Meanwhile, over the last year, OFAC has been focusing on individuals or entities that have broken its sanctions rules, and “the minute the US government learns which wallet belongs to the Russian government or its supporting groups, these blockchain wallets will be immediately added to OFAC’s SDN list,” Dilendorf added.
Given the quick advancements in analytics techniques and screening software, centralized crypto exchanges now have the ability to identify malefactors as well. It’s more of a question of “would they go after them,” according to Parker. “They now have the tools,” if they do.
However, decentralized exchanges (DEXs) may be an exception. “The concern is how well individual decentralized finance traders are equipped in recognizing sanctioned wallets in peer-to-peer transactions” or performing required compliance checks, according to Dilendorf. According to Dilendorf, these decentralized protocols have allowed wallets from sanctioned countries like Iran and North Korea to trade on their platforms. “US regulators must work with the international community and private actors to increase AML/CFT controls of DeFi networks to ensure that nefarious actors are not using these platforms to evade regulations and sanctions,” he said.
What about Bitcoin mining, for example? Couldn’t Russia, as the world’s third-largest BTC mining country, use this to circumvent sanctions, as Iran has done to some extent? Dilendorf responded, “Bitcoin mining might theoretically only help micro oligarchs and small firms.” “There isn’t enough muscle to counter the sanctions.”
No sanctions have been imposed on ordinary Russians.
In recent conversations, it’s been forgotten that the sanctions imposed on Russia by the US and its Western allies are not broad-based. According to the US Treasury, they only target Russia’s 10 largest financial institutions, such as Sberbank, and approximately 90 other specified companies, as well as “Russian elites and their family members.” As Parker points out, they aren’t being applied to regular Russian residents or most enterprises.
Let’s say a U.S. company has been hiring a Russian software developer. The developer had been paid by the American firm through a sequence of bank transfers that ended with Sberbank. Under the new sanctions, Sberbank can no longer be used, but the US company can still hire the Russian developer and pay him in cryptocurrency. “Using crypto to transact in place of sanctioned Russian banks is not sanctions evasion — it’s sanctions compliance,” Parker added in an interview.
That is, if the individual is not on the list of designated firms subject to US sanctions or otherwise subject to US penalties, crypto gives a legal option to continue doing business with Russian labour. Not all sanctions systems, such as those in place against Iran or North Korea, are as detailed as this one. “No sanctions have been imposed on Russian citizens,” Parker stated emphatically.
Decentralized technology’s potential
Cryptocurrencies have already played a tiny supporting role in the Ukrainian resistance drama on the other side of the border.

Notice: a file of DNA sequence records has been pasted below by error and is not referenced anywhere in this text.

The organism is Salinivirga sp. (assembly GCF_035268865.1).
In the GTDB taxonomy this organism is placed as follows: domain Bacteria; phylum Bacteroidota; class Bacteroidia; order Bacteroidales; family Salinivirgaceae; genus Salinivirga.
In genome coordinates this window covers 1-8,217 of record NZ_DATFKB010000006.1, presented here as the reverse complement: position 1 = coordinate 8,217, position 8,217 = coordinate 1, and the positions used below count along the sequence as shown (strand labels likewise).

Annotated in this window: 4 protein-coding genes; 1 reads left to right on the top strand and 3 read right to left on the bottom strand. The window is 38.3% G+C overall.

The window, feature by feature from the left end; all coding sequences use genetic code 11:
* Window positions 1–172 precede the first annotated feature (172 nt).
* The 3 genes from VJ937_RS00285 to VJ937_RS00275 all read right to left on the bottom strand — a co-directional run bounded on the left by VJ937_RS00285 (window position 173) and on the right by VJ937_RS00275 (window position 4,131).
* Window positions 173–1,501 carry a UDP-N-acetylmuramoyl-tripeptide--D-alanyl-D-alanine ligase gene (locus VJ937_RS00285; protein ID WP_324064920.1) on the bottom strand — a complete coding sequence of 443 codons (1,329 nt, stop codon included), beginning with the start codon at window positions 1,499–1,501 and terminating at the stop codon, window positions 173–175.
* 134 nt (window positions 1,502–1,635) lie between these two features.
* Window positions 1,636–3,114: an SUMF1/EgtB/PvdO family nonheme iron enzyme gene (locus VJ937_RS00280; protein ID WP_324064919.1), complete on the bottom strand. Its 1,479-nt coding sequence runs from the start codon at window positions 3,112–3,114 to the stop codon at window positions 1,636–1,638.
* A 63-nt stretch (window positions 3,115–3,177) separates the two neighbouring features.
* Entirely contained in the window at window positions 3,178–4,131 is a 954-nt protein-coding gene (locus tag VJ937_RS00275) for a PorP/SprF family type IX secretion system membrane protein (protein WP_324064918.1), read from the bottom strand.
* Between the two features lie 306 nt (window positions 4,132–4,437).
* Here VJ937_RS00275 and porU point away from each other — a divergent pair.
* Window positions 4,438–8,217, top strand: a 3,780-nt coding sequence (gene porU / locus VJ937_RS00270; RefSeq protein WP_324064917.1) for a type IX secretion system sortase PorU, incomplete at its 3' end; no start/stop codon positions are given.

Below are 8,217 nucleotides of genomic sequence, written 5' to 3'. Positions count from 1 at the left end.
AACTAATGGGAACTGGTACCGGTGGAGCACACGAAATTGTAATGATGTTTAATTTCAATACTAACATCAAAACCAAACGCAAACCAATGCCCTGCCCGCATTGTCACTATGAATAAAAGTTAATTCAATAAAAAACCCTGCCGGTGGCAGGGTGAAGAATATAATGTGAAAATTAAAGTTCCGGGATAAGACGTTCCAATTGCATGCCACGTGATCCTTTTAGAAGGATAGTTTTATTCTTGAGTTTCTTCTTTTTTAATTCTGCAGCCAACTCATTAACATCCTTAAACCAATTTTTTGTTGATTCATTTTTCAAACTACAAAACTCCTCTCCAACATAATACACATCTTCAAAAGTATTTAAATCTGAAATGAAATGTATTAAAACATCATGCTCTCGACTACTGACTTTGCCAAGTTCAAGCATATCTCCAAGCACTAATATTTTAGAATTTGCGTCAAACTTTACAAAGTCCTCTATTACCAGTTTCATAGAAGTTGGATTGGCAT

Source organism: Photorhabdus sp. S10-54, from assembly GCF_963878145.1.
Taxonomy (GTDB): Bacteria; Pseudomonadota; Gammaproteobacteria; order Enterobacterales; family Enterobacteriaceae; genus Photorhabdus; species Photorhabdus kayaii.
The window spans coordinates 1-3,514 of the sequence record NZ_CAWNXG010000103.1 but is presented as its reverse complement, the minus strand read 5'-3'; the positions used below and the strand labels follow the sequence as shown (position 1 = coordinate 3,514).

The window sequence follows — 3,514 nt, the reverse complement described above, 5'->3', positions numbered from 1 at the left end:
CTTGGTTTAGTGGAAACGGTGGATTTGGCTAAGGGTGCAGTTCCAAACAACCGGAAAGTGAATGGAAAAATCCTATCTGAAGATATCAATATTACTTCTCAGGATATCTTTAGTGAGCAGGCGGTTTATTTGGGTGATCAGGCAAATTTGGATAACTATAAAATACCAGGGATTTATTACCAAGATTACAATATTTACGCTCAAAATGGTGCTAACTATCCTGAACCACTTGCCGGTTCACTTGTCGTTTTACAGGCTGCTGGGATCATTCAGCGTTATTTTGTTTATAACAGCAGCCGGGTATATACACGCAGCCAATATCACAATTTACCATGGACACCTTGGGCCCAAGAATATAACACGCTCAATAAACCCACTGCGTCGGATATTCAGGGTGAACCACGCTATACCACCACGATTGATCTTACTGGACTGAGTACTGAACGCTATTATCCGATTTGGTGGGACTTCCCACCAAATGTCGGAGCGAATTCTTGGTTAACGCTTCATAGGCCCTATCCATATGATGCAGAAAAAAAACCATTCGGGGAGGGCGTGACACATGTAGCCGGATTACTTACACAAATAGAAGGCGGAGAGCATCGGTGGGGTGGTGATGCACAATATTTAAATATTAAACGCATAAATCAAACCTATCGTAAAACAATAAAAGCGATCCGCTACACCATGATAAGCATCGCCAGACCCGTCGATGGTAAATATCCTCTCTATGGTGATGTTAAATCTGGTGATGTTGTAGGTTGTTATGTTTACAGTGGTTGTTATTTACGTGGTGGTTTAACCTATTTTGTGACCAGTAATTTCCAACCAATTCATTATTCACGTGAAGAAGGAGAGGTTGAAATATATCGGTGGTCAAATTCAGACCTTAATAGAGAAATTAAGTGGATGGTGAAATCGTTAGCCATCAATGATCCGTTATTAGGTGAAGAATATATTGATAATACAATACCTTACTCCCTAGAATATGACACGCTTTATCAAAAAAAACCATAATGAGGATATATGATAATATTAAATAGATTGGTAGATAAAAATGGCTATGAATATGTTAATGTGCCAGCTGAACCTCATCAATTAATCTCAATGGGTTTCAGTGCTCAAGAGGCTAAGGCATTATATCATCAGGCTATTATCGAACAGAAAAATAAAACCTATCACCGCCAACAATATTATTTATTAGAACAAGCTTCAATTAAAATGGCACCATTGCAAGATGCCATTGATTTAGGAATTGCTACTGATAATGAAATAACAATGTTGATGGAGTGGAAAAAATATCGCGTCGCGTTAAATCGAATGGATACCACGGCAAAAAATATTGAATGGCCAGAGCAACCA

As of March 2, the Ukrainian government and NGOs supporting the military had raised $55 million from more than 102,000 crypto-asset donations. “This includes a $5.8 million gift from Polkadot founder Gavin Wood, as well as a CryptoPunk NFT valued at over $200,000.”
In an interview, Carlisle noted, “The ability of the Ukrainian government to crowdfund with crypto in a time of need highlights the potential of this open decentralized technology.”
Crypto adoption is expected to rise among the general public in both countries, according to some experts. “Russian and Ukrainian citizens need to find a solid store of value right now,” Le Merle said in a press release, “and it appears that bitcoin is an option outside of their respective governments’ oversight – the price has been rising up this week in light of this.”
However, the millions (possibly) of Ukrainians and Russians fleeing their country, carrying all they own, including their diamonds and gold, may be a bigger story. Many people can expect to lose their belongings on the way to their destinations.
“A gunman will seize it,” Le Merle predicted. That is the history of refugees, whether they were fleeing France during WWII or Syria more recently. “Ukrainians are already purchasing Bitcoin,” a solution to the problem. “But you can’t use it in Ukraine right now,” Le Merle continued, “since it requires electricity and internet access, which are no longer guaranteed.”
In an interview, Le Merle explained that what they really needed to do was acquire crypto and send their seed codes to extended families or trusted people outside the country, securing at least a portion of their fortune.
This lesson will not go unnoticed by the four billion people who, according to Le Merle, live in countries where they can’t trust their governments not to seize their riches, either directly or indirectly, by mismanaging and hyperinflating their economies. “Don’t put off getting your wealth offshore until the last minute,” Le Merle said.
Disclaimer: These are the writer’s opinions and should not be considered investment advice. Readers should do their own research.